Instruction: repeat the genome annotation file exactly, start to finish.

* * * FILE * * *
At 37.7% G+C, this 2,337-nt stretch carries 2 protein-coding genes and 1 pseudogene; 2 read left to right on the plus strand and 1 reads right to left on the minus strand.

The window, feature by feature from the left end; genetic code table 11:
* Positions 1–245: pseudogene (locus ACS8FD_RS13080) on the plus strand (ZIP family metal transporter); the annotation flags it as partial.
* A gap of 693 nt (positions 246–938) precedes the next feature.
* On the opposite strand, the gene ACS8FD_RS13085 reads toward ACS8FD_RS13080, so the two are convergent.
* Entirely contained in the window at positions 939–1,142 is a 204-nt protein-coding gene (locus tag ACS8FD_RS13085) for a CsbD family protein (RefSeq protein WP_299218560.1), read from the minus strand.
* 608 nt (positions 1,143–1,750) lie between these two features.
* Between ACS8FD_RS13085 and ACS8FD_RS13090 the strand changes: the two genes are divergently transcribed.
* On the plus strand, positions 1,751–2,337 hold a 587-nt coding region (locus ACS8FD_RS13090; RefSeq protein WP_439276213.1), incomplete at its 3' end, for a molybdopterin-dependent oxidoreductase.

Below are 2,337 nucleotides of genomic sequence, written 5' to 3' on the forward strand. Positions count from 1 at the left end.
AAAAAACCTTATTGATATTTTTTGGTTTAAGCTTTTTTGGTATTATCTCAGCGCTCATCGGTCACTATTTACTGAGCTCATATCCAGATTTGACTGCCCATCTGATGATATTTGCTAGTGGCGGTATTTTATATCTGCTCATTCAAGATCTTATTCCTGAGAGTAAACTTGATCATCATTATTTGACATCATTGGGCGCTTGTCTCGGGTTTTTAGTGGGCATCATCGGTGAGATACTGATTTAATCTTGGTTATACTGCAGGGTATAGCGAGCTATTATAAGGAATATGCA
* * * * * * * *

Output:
At 37.7% G+C, this 2,337-nt stretch carries 2 protein-coding genes and 1 pseudogene; 2 read left to right on the plus strand and 1 reads right to left on the minus strand.

The window, feature by feature from the left end; genetic code table 11:
* Positions 1–245: pseudogene (locus ACS8FD_RS13080) on the plus strand (ZIP family metal transporter); the annotation flags it as partial.
* A gap of 693 nt (positions 246–938) precedes the next feature.
* On the opposite strand, the gene ACS8FD_RS13085 reads toward ACS8FD_RS13080, so the two are convergent.
* Entirely contained in the window at positions 939–1,142 is a 204-nt protein-coding gene (locus tag ACS8FD_RS13085) for a CsbD family protein (RefSeq protein WP_299218560.1), read from the minus strand.
* 608 nt (positions 1,143–1,750) lie between these two features.
* Between ACS8FD_RS13085 and ACS8FD_RS13090 the strand changes: the two genes are divergently transcribed.
* On the plus strand, positions 1,751–2,337 hold a 587-nt coding region (locus ACS8FD_RS13090; RefSeq protein WP_439276213.1), incomplete at its 3' end, for a molybdopterin-dependent oxidoreductase.

Below are 2,337 nucleotides of genomic sequence, written 5' to 3' on the forward strand. Positions count from 1 at the left end.
AAAAAACCTTATTGATATTTTTTGGTTTAAGCTTTTTTGGTATTATCTCAGCGCTCATCGGTCACTATTTACTGAGCTCATATCCAGATTTGACTGCCCATCTGATGATATTTGCTAGTGGCGGTATTTTATATCTGCTCATTCAAGATCTTATTCCTGAGAGTAAACTTGATCATCATTATTTGACATCATTGGGCGCTTGTCTCGGGTTTTTAGTGGGCATCATCGGTGAGATACTGATTTAATCTTGGTTATACTGCAGGGTATAGCGAGCTATTATAAGGAATATGCA